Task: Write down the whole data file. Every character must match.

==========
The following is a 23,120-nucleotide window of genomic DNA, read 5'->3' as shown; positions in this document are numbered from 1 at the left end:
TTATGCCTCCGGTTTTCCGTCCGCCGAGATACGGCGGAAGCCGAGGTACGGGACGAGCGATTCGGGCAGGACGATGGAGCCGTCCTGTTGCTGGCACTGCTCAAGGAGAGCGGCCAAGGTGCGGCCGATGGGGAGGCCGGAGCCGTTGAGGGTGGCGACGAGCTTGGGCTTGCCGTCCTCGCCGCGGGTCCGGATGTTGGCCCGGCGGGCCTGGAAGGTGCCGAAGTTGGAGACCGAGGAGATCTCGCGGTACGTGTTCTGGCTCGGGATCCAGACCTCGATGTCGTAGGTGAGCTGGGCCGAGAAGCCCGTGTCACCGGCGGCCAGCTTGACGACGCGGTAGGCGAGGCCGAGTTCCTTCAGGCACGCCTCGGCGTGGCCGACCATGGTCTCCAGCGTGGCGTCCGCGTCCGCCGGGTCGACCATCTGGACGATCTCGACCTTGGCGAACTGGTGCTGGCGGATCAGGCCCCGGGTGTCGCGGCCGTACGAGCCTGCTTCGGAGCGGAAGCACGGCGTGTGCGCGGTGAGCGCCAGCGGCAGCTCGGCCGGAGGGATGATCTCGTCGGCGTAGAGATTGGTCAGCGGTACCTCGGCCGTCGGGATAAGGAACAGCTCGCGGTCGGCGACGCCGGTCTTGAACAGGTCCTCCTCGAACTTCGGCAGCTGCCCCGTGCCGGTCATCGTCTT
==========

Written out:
The following is a 23,120-nucleotide window of genomic DNA, read 5'->3' as shown; positions in this document are numbered from 1 at the left end:
TTATGCCTCCGGTTTTCCGTCCGCCGAGATACGGCGGAAGCCGAGGTACGGGACGAGCGATTCGGGCAGGACGATGGAGCCGTCCTGTTGCTGGCACTGCTCAAGGAGAGCGGCCAAGGTGCGGCCGATGGGGAGGCCGGAGCCGTTGAGGGTGGCGACGAGCTTGGGCTTGCCGTCCTCGCCGCGGGTCCGGATGTTGGCCCGGCGGGCCTGGAAGGTGCCGAAGTTGGAGACCGAGGAGATCTCGCGGTACGTGTTCTGGCTCGGGATCCAGACCTCGATGTCGTAGGTGAGCTGGGCCGAGAAGCCCGTGTCACCGGCGGCCAGCTTGACGACGCGGTAGGCGAGGCCGAGTTCCTTCAGGCACGCCTCGGCGTGGCCGACCATGGTCTCCAGCGTGGCGTCCGCGTCCGCCGGGTCGACCATCTGGACGATCTCGACCTTGGCGAACTGGTGCTGGCGGATCAGGCCCCGGGTGTCGCGGCCGTACGAGCCTGCTTCGGAGCGGAAGCACGGCGTGTGCGCGGTGAGCGCCAGCGGCAGCTCGGCCGGAGGGATGATCTCGTCGGCGTAGAGATTGGTCAGCGGTACCTCGGCCGTCGGGATAAGGAACAGCTCGCGGTCGGCGACGCCGGTCTTGAACAGGTCCTCCTCGAACTTCGGCAGCTGCCCCGTGCCGGTCATCGTCTT